Until recently, it played no role whatsoever. Apart from a bit of sporadic hoola hooping, and going on walks with the family, I did no formal exercise at all. Why? Because I'm lazy of course, there's no point beating about the bush, I simply Couldn't. Be. Arsed. I'm also in the lucky position of being happy with the size I am - a slim(ish), medium-sized UK 12. The problem is, I'm also a middle aged woman (45 years of age and counting) and the sorry fact is that the older you get, the harder it is to stuff your face with pies and still remain the same size. Plus a close family member recently had a fatal heart attack, and the shock and heartbreak that followed his death was like nothing I've ever known. I needed to do some exercise, if nothing else, just to stay fit and healthy.

So for the past few months, I've been running twice, sometimes thrice, a week. Now there are two things you should know about me and running:

1. I'm rubbish at it, and although it is getting a bit easier, I'll never be able to run further than 5K.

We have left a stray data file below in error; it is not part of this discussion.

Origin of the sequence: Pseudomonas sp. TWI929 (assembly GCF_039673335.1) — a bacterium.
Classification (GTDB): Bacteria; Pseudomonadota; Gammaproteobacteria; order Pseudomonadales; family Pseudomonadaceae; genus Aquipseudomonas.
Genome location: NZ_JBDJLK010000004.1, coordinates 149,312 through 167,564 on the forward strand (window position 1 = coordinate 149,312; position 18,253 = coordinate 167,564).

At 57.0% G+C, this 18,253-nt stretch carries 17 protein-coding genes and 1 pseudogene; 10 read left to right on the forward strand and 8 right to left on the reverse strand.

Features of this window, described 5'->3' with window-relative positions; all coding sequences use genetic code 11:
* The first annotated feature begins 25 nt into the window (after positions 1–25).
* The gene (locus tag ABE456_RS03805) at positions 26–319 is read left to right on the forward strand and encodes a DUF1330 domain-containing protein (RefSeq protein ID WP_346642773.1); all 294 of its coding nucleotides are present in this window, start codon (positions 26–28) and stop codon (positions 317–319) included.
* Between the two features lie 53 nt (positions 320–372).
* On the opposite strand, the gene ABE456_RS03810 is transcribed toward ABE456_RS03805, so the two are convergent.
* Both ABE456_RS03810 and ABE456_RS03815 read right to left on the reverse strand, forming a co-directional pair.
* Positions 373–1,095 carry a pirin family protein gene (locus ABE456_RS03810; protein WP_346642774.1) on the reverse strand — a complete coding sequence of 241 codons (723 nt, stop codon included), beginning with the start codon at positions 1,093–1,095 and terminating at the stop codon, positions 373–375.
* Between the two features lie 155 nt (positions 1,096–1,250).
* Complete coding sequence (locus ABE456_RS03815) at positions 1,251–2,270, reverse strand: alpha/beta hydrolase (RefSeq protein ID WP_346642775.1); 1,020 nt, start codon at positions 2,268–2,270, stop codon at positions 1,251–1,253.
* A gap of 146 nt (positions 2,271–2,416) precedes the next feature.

2. I hate running. HATE. IT. I do it because it's fast, easy(ish) and free. I have the time and I have a park at the end of my road - that's all. 

In case you're wondering, that smile is forced.

But I started to think that because I run (ha!), I should also make my own gear. Currently I wear basic, black exercise gear from Marks and Spencer that fulfils its purpose masterfully. It's sort of flattering (as much as skin tight lycra can ever be), it's relatively cheap, it's black and it's anonymous. I know lots of people are driven to making their own running gear purely because they're fed up of only having boring black to choose from, but for me that's exactly what I want. I want to be anonymous and I certainly DON'T want to draw attention to myself. Plus, there's quite a skill involved in sewing your own stretch gear. There's a lot of negative ease to contend with and I just don't have those skills, I can't even make a decent pair of knickers for goodness sake. If I was making exercise gear I'd want it to look like this…